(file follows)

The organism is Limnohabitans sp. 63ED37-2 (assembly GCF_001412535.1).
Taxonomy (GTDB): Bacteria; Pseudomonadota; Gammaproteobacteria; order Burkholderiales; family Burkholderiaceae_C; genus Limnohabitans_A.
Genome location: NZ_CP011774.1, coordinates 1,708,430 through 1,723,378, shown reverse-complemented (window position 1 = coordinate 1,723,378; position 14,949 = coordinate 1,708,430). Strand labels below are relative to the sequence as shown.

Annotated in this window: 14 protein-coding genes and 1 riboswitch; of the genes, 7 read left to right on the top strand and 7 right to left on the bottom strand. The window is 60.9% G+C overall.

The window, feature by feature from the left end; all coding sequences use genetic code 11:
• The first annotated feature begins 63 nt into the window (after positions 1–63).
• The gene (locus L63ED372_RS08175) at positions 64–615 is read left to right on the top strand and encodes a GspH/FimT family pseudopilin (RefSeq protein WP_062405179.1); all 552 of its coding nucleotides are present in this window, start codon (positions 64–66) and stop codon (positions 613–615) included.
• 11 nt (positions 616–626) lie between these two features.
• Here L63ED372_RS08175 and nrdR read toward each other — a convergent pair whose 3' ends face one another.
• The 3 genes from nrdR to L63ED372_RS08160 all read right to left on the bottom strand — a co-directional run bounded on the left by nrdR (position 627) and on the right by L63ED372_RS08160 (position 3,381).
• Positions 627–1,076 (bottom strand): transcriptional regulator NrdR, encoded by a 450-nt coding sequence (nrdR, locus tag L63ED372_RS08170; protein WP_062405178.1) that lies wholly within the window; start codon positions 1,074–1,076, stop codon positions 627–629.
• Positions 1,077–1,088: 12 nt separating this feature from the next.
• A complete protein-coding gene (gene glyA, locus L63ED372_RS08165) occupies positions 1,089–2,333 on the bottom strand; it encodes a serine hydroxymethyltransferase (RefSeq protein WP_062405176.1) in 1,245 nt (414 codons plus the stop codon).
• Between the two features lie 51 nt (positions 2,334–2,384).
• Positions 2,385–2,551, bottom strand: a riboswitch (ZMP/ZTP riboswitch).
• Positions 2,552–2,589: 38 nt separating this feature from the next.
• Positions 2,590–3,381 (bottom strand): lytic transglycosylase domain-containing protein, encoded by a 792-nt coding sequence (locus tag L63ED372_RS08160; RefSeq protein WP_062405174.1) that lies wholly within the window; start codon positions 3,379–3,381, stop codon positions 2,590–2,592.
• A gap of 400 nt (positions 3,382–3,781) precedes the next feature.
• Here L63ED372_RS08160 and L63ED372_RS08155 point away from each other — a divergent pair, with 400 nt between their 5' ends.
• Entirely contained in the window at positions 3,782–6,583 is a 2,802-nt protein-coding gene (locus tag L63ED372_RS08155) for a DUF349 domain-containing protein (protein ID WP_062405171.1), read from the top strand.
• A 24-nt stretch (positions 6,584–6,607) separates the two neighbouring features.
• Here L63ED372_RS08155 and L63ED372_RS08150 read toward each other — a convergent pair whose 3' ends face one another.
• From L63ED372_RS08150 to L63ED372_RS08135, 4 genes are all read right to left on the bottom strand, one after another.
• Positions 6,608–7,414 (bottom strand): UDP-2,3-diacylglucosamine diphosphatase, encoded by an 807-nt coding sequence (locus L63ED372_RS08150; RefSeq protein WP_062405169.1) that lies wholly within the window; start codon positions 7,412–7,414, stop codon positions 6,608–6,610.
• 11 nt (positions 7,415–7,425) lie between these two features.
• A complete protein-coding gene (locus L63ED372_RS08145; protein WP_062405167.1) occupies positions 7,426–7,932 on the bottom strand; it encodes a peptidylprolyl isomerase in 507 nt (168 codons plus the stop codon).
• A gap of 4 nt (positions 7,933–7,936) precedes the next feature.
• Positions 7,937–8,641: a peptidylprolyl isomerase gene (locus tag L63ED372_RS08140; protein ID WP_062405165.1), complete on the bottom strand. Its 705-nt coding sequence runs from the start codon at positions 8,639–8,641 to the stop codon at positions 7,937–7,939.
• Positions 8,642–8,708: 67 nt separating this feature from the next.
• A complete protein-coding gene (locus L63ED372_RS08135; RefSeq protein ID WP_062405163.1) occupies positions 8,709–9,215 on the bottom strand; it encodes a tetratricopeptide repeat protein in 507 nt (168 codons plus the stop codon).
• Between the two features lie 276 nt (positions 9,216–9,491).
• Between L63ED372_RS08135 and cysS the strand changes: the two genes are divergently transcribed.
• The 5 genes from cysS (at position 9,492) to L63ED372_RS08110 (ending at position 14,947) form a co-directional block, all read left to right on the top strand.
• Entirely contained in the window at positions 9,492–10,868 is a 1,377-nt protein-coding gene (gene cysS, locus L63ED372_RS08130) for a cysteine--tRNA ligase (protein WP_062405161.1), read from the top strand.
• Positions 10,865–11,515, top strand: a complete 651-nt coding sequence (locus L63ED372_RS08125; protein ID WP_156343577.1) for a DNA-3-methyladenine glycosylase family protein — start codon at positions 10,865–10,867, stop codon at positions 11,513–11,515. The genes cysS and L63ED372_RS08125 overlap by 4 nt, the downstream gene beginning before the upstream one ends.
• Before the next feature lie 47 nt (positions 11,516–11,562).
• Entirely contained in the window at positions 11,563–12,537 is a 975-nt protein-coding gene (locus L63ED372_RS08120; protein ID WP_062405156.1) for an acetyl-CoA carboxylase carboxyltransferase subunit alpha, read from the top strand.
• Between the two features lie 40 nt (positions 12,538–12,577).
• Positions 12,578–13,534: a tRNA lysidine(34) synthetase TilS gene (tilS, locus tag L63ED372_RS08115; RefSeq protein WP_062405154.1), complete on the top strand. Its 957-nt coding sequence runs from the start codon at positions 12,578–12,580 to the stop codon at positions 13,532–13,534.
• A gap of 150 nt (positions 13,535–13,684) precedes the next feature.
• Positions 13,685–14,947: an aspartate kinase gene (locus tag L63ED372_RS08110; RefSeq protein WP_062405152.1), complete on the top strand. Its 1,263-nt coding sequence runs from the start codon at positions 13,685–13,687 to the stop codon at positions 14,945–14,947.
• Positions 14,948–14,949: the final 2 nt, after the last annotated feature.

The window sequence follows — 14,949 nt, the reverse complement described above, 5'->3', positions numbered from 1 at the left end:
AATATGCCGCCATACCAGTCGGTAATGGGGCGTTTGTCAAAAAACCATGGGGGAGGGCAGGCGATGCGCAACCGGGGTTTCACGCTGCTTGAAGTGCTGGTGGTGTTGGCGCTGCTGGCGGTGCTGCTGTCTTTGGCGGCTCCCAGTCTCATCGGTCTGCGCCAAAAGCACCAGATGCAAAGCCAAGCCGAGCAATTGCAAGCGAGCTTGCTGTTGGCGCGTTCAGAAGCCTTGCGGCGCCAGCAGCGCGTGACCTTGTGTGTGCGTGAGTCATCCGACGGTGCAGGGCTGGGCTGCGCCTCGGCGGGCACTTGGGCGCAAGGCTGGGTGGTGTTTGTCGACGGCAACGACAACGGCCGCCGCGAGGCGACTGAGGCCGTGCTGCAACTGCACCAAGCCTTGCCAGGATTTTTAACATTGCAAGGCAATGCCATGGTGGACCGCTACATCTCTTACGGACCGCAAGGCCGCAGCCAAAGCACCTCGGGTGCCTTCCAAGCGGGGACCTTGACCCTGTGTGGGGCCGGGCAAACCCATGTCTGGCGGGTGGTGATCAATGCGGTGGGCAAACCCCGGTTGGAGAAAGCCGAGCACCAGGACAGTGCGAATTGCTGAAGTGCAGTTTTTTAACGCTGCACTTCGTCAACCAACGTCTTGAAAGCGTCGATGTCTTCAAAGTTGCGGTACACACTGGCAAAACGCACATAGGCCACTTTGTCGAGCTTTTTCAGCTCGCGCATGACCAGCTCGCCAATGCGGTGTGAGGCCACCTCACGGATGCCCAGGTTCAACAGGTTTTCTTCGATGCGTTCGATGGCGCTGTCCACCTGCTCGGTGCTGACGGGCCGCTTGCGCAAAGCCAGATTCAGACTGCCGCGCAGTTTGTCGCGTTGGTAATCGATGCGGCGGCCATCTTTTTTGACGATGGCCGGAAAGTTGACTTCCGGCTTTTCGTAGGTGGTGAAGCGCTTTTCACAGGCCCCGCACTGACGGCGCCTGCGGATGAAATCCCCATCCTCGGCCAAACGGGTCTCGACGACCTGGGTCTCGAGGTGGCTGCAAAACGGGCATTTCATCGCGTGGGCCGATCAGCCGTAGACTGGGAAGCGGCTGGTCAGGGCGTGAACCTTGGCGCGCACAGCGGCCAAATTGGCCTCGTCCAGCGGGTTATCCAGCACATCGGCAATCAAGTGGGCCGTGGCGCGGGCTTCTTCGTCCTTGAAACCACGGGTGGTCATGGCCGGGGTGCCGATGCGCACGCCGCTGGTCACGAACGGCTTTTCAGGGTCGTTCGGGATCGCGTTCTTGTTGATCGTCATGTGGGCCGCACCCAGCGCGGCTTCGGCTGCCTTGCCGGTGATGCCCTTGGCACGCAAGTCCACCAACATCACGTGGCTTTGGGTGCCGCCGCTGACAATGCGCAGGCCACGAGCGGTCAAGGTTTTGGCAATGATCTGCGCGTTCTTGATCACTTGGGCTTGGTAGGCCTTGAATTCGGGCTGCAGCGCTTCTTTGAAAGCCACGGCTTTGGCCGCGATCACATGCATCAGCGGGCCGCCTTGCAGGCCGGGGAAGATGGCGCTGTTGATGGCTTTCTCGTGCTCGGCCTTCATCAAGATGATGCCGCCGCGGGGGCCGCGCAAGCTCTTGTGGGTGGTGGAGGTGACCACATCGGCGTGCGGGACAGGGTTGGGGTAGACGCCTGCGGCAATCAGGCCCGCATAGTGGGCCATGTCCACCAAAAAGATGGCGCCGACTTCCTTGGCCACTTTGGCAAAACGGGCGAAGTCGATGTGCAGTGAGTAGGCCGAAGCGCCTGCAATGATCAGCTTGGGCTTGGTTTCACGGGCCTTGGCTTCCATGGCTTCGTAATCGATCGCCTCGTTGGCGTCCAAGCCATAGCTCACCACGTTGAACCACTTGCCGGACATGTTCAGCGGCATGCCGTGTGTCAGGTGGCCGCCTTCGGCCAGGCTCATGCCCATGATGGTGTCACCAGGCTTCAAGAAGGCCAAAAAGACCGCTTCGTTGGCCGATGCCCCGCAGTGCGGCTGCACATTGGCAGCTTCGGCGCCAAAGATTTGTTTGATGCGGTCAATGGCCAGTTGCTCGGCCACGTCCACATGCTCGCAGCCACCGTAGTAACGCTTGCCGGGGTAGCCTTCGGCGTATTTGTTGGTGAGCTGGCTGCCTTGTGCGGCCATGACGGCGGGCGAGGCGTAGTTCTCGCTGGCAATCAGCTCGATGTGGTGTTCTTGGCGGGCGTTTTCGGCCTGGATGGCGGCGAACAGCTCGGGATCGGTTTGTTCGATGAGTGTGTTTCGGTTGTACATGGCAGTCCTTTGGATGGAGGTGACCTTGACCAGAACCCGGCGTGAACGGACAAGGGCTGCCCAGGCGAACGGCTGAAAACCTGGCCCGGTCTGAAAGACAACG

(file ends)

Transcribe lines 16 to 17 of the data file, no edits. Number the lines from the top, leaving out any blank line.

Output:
• Positions 2,552–2,589: 38 nt separating this feature from the next.
• Positions 2,590–3,381 (bottom strand): lytic transglycosylase domain-containing protein, encoded by a 792-nt coding sequence (locus tag L63ED372_RS08160; RefSeq protein WP_062405174.1) that lies wholly within the window; start codon positions 3,379–3,381, stop codon positions 2,590–2,592.